Triphasic waves (TWs) are defined as high-amplitude positive waveforms with preceding and after-going negative waves, typically seen in medically ill patients. TWs manifest in similar clinical presentations as other EEG encephalopathies; however, electrographically, they appear different. To better understand the difference, the authors used two different source localization software programs to find a reproducible and unique signature for TW.
EEGs performed at Johns Hopkins Hospital and Duke University Hospital were retrospectively analyzed. EEG samples of TW, Delta, Theta-Delta, and Frontal Intermittent Rhythmic Delta Activity were selected. The authors did source localization via Commercial Curry 8 and open-source Brainstorm software. A minimum of 10 stereotypical waveforms per subject were selected. The authors used the Boundary Element Method for the head model, which was derived from the Montreal Neurological Institute averaged imaging data set. Dipole and current density analyses were performed.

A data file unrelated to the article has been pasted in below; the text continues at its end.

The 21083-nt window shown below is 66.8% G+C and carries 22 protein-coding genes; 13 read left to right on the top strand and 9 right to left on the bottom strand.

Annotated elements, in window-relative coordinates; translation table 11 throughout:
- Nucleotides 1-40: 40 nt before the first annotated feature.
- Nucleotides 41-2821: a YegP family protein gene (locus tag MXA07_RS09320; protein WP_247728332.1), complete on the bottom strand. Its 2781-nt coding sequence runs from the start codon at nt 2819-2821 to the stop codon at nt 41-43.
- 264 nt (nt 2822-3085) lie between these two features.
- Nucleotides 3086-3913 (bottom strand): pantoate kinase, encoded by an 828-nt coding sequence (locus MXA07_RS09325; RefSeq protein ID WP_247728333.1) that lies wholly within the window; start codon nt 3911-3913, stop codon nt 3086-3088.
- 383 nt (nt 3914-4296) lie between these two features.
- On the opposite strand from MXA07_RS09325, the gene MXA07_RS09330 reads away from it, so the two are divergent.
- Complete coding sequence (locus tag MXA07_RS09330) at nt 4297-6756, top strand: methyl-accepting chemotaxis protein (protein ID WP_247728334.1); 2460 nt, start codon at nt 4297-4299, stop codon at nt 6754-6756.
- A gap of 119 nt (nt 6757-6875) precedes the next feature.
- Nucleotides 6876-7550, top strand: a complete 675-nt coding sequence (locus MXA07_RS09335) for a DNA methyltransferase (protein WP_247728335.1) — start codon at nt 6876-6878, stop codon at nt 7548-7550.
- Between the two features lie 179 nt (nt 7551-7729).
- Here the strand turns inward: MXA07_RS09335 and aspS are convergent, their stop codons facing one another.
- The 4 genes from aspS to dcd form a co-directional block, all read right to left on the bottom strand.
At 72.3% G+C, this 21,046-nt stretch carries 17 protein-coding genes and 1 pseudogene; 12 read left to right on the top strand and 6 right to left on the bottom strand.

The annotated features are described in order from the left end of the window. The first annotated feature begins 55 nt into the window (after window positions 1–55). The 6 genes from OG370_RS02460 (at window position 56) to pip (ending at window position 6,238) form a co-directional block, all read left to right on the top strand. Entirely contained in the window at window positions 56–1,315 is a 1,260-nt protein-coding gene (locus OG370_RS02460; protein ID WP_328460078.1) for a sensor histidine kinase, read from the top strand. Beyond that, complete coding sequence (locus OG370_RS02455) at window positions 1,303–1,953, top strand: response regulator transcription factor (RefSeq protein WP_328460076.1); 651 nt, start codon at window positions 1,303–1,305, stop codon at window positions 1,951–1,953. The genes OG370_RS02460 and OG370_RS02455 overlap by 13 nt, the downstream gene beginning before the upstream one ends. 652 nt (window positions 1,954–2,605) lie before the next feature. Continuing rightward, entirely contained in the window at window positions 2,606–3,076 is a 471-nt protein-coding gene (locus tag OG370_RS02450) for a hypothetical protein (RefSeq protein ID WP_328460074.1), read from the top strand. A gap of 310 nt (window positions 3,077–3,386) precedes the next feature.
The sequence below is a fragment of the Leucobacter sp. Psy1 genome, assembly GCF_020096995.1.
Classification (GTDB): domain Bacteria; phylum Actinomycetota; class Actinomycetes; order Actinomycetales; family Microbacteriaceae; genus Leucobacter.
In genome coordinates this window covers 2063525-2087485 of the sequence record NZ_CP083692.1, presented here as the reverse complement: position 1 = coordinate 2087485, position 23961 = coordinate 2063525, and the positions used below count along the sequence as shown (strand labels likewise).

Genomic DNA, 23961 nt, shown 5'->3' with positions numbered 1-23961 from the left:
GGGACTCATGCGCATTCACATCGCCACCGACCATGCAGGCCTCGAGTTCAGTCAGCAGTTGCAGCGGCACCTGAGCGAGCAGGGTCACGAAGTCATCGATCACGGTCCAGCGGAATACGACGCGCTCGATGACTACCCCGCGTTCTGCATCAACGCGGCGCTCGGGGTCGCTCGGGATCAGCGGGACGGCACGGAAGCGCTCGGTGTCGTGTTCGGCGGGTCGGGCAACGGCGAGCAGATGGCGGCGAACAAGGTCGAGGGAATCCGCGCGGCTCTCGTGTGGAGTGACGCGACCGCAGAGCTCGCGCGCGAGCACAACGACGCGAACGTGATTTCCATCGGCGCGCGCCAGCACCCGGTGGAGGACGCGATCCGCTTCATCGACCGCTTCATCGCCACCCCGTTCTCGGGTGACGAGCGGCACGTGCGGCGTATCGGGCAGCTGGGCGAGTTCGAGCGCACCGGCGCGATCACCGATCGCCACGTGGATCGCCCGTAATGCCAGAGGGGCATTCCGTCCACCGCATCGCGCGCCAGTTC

Twenty-eight patients were selected (10 TW, 4 Frontal Intermittent Rhythmic Delta Activity, 6 Theta-Delta, and 8 Delta). The findings suggest the activation of anterior frontal and midline structures for TW. Frontal Intermittent Rhythmic Delta Activity had a similar localization but without a moving dipole. In comparison, the Delta and Delta-Theta appeared to have a more diffuse origin.
Source analysis of TW via two different software suggests the anterior midline location of TW with anterior to posterior propagation. These findings correlate with the previous hypotheses of TW origin. Retrospective analysis, low number of recording electrodes, and difficult analysis of slow waves limit the interpretation of these results. Nonetheless, this article opens the prospect of future studies in this field.